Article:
But the greatest failure of the current government remains one: communication. Fewer public speeches, fewer meetings displayed on tv, and a general silence about the long term have left Italians unhappy with the management of the situation. Draghi didn’t really explain the new measures, rules and exceptions — and this has led to incomprehension and some people breaking the rules. Fewer answers have been given about the current measures and the government has showed zero interest in receiving feedback from the population, something that has brought many people to protest on the street and ask the government for more help.

A tough job

These are just some of the faux pas that the government of Mario Draghi has made, even though there have been circumstances carefully and rightly confronted by the current government. It goes without saying: the person that needs to face a deadly pandemic in uncertain times such as these is not going to have it easy.

Errors may be due to Draghi’s personality. As an economist, banker, academic and previous President of the European Central Bank from 2011 to 2019, he may have not been the perfect match as a public and political figure for such a difficult position. He may well have been overestimated, or this situation may be just too much pressure on just the one person — a person not standing out for his diplomacy or communication skills so far.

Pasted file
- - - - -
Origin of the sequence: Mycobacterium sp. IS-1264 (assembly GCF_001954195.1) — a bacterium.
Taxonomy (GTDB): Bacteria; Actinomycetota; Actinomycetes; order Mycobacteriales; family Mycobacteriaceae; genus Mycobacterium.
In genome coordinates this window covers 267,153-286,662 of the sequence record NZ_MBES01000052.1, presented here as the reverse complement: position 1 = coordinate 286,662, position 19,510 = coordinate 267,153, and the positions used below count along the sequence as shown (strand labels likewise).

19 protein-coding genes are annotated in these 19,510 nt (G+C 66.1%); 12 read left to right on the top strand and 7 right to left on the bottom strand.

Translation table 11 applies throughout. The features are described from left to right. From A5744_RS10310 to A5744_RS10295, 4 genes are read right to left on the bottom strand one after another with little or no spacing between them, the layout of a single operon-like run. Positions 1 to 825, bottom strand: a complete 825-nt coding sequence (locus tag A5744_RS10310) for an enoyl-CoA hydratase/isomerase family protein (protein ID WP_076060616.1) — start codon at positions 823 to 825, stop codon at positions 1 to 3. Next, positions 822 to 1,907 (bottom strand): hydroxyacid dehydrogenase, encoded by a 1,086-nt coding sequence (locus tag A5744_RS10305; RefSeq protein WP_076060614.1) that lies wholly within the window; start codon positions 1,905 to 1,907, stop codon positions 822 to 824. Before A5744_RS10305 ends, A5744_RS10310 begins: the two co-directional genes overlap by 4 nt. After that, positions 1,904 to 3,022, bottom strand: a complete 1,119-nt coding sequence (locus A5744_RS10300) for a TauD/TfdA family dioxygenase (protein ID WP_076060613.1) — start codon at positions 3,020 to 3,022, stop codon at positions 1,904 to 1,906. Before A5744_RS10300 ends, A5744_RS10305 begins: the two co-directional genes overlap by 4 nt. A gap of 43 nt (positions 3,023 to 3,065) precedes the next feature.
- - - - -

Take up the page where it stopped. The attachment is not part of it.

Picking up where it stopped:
On the other hand, the field wasn’t exactly crowded after Conte’s disappearance. The role of Prime Minister is not a chair on which many people would gladly sit at the moment, preferring instead the armchair of judgment, shall we say. Leaving pure and strict judgments aside, many agree that the current minister is better than the previous, but that the current situation is not exactly sparkling. That’s not only due to the problems outlined here, but to the poor system of management that some regions have put in place. Meanwhile, as everybody knows, fragmentation and granularity in the Italian system was a problem long before Draghi’s arrival.